The 9th Soul

Book Review: The Perks Of Being A Wallflower by Stephen Chbosky

Posted in health, health defects, life by Fated Blue on June 2, 2013

I love this cover

I started reading this book as soon as I finished reviewing The Fault In Our Stars. I have this goal to read as many short pocket books, not longer than 400 pages, before the next book in the A Song of Ice and Fire series comes out. I’ve been wanting to read this since early last year but due to my line up of books I just couldn’t give this book a second look. But now that I did I have to say I enjoyed reading it. It’s a coming of age novel with a twist.

It’s a short story written on a personal level being the author always tells it in first person in a form of friend letters. The letters often about how the whole day went by or the whole week or the whole month. It can even contain a few incites on retrospect. It always starts with “Dear friend”. This is particularly new to me. It’s not an author trying to be omnipresent or omniscient about everything that goes on inside the book nor is it someone who would tell you why the other characters actually did or said anything. It really depended on the author’s interpretation and natural instincts and the main character had more than enough. I guess the author of the book focused on someone with more than enough sensitivity to almost always accurately decipher a certain character’s reason for anything at all. But in itself, the character isn’t portrayed as someone who’s witty or talkative. The main character is simply conscious about everything save for himself. You can say he’s an innocent child trapped in a teenager’s body but that would be oversimplifying things. You’d even go as far as think he was autistic which he isn’t but you would think that way at the start for sure. I know I did.

What is this book about? Simply put this book is about someone who’s afraid to live life to the fullest or at least be exposed to it. I can’t tell you anything more about this save for the fact that the main character isn’t mentally sick. He’s a wallflower  which is defined as someone who knows stuff but can’t handle attention although he or she need it as much as everyone else does. You can also term them socially awkward people or introverts.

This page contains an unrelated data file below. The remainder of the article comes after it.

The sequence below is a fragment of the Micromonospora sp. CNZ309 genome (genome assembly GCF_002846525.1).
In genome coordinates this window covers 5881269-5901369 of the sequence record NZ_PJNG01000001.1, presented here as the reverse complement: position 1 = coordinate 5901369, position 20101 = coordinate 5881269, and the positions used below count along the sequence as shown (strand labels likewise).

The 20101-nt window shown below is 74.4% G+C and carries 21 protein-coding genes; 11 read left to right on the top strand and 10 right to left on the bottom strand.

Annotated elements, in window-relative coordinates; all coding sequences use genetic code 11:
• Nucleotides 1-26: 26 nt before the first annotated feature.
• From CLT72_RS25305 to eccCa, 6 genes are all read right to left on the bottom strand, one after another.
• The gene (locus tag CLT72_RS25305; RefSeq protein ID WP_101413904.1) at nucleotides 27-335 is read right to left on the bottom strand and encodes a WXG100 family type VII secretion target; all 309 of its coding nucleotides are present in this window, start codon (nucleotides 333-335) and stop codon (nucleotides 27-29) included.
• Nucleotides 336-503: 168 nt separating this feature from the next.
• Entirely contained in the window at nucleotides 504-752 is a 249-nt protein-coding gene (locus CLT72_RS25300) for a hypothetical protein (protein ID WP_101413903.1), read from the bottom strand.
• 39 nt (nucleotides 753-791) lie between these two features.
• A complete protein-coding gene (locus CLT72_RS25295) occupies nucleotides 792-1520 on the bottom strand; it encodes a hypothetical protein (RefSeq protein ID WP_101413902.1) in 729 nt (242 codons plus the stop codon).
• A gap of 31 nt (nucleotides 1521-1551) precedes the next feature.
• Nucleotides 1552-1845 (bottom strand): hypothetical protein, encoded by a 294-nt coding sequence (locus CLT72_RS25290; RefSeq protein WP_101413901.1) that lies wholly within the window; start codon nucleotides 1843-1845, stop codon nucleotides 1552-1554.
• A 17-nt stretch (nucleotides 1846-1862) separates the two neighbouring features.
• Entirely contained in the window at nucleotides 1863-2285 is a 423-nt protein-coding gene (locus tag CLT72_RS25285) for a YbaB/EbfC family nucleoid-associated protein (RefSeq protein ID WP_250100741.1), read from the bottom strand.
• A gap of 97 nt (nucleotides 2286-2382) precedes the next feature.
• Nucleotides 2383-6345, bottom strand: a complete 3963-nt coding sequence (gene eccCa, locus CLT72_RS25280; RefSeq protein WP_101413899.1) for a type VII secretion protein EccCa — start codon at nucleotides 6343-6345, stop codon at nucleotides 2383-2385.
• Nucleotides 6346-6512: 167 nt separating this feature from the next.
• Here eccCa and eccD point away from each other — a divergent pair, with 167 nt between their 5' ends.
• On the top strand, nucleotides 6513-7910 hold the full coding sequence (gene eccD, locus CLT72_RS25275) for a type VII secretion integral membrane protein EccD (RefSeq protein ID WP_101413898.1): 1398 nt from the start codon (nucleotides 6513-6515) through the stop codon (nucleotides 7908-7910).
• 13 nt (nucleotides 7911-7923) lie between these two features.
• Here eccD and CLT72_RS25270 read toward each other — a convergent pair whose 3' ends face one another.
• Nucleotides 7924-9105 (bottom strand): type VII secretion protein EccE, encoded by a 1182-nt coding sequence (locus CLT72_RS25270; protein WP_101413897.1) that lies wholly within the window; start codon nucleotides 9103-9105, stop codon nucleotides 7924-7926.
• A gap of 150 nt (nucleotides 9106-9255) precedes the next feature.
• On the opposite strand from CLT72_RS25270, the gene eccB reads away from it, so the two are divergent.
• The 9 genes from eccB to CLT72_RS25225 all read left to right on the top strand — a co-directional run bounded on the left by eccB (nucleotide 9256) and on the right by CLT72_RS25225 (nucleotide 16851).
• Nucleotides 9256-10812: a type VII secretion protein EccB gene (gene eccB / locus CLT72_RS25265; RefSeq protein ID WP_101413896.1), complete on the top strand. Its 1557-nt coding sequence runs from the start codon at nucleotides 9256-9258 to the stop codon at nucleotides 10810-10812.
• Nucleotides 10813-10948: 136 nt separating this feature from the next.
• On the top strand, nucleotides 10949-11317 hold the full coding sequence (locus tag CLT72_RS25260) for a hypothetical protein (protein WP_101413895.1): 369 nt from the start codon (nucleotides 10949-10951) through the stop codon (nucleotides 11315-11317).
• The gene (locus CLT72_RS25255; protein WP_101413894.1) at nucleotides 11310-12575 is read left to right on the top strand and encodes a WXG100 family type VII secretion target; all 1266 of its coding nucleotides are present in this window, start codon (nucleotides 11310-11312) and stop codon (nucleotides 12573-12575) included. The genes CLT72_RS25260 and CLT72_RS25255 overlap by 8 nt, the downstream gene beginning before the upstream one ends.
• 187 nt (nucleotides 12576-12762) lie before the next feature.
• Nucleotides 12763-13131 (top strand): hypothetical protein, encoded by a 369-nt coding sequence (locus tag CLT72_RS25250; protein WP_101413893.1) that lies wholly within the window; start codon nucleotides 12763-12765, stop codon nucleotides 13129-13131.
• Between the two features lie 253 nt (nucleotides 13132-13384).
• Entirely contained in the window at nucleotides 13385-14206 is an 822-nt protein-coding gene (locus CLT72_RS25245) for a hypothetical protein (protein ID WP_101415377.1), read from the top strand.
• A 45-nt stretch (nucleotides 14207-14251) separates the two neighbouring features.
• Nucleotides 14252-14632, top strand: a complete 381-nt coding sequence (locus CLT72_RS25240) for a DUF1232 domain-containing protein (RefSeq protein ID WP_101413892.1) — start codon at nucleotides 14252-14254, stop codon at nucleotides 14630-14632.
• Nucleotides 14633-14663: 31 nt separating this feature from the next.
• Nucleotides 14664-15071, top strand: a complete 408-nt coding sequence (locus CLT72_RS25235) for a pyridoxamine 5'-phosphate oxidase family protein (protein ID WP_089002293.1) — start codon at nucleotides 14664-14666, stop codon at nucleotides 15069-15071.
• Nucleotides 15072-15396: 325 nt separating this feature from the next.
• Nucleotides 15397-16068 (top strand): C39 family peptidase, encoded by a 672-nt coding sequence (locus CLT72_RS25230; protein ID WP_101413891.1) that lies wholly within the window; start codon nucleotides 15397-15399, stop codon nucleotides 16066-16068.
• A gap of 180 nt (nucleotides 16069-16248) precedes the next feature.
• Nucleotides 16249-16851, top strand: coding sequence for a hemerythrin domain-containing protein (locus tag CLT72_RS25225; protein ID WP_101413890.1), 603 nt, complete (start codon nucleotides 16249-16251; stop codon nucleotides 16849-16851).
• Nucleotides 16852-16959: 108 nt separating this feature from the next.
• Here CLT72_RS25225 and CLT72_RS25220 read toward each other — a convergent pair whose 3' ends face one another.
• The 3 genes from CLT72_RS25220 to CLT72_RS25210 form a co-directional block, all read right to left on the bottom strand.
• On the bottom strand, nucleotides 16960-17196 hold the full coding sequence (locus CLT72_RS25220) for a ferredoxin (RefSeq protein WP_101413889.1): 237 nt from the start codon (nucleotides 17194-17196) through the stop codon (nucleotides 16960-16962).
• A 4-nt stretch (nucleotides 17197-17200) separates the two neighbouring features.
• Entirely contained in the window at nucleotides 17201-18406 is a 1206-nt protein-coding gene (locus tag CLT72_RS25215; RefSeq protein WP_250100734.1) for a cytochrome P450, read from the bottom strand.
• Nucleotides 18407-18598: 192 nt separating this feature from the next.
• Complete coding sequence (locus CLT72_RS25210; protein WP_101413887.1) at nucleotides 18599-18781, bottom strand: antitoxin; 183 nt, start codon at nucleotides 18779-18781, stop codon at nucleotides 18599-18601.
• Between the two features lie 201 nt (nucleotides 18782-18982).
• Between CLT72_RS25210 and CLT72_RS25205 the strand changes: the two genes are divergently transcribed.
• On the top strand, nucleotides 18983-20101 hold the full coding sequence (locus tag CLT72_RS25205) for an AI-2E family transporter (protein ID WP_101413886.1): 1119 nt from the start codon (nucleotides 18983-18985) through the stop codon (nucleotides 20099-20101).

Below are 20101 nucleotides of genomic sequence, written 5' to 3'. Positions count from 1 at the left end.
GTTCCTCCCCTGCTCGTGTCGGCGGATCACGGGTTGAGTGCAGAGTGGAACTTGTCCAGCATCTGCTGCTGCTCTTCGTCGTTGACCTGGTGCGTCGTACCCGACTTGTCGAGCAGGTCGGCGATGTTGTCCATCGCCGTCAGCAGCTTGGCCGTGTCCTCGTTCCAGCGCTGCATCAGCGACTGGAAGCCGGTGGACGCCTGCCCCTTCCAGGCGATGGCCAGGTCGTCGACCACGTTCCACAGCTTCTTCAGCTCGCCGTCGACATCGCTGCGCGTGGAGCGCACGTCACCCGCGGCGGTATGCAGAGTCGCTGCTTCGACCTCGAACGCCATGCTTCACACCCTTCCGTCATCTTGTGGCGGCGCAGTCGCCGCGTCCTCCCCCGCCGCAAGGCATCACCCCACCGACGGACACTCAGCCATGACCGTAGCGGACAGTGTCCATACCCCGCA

What I like about this book is that the main characters shows you how he seems to be growing up simply with the way he writes letters to you. I particularly like this sort of things. I think I read something like this somewhere but I can’t quite put my finger on it. And as he grows up, the reader is introduced to the things a common teenager normally does not talk about with anyone else such as overdosing on LSD or smoking bags of hemp. Not to mention how he talks about masturbating or sex and how he has this tendency to over think on such things. I guess the main character only does things on the basis of how it would benefit him. There is even this one part where he simply smoked a whole box of cigarettes because it makes his problems go away for a reason he doesn’t really know.

I like the way this book portrays a bunch of teenagers as heroes or future leaders despite their imperfections in the eyes of society. Truth be told, this book can offend anyone without a certain sense of maturity or lack thereof. But it is because it was written in such a way that made this book quite an interesting read. The teenagers were written in a way that they’re literally living their last days of being young adults because most of them would only be a few months away from going to different colleges and they would have to face the fact that they will rarely have these days once they start. The book was definitely fed on how these young people lived a carefree and careless life. The story shows that having fun is not about being immature but rather about realizing how little we all have left in this world to enjoy life to the fullest with people you can actually say you are ready to die with. Reading this book made me realize that being a grown-up in highschool was the immature thing to do. You’re only young for so many years after all. Society takes our youth away from us even before our own coming of age. And we shouldn’t let it happen.

The Perks of being a Wallflowers pays tribute to the youth that we all lost not just because of the demands of society for maturity but also due to our brittle conviction in maintaining that youthful spirit we all traded in to be accepted as adults. This book will make the readers realize just how important they are to someone even though they seem to not see themselves as otherwise. This book is very personal yet it caters to anyone who reads it.


P.S. My favorite quote:

So, I guess we are who we are for a lot of reasons. And maybe we’ll never know most of them. But even if we don’t have the power to choose where we come from, we can still choose where we go from there. We can still do things. And we can try to feel okay about them.

2 Responses

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  1. […] interesting how it involved a story of a suicidal boy which reminded me of how interesting “Perks” […]

  2. […] interesting how it involved a story of a suicidal boy which reminded me of how interesting “Perks” […]

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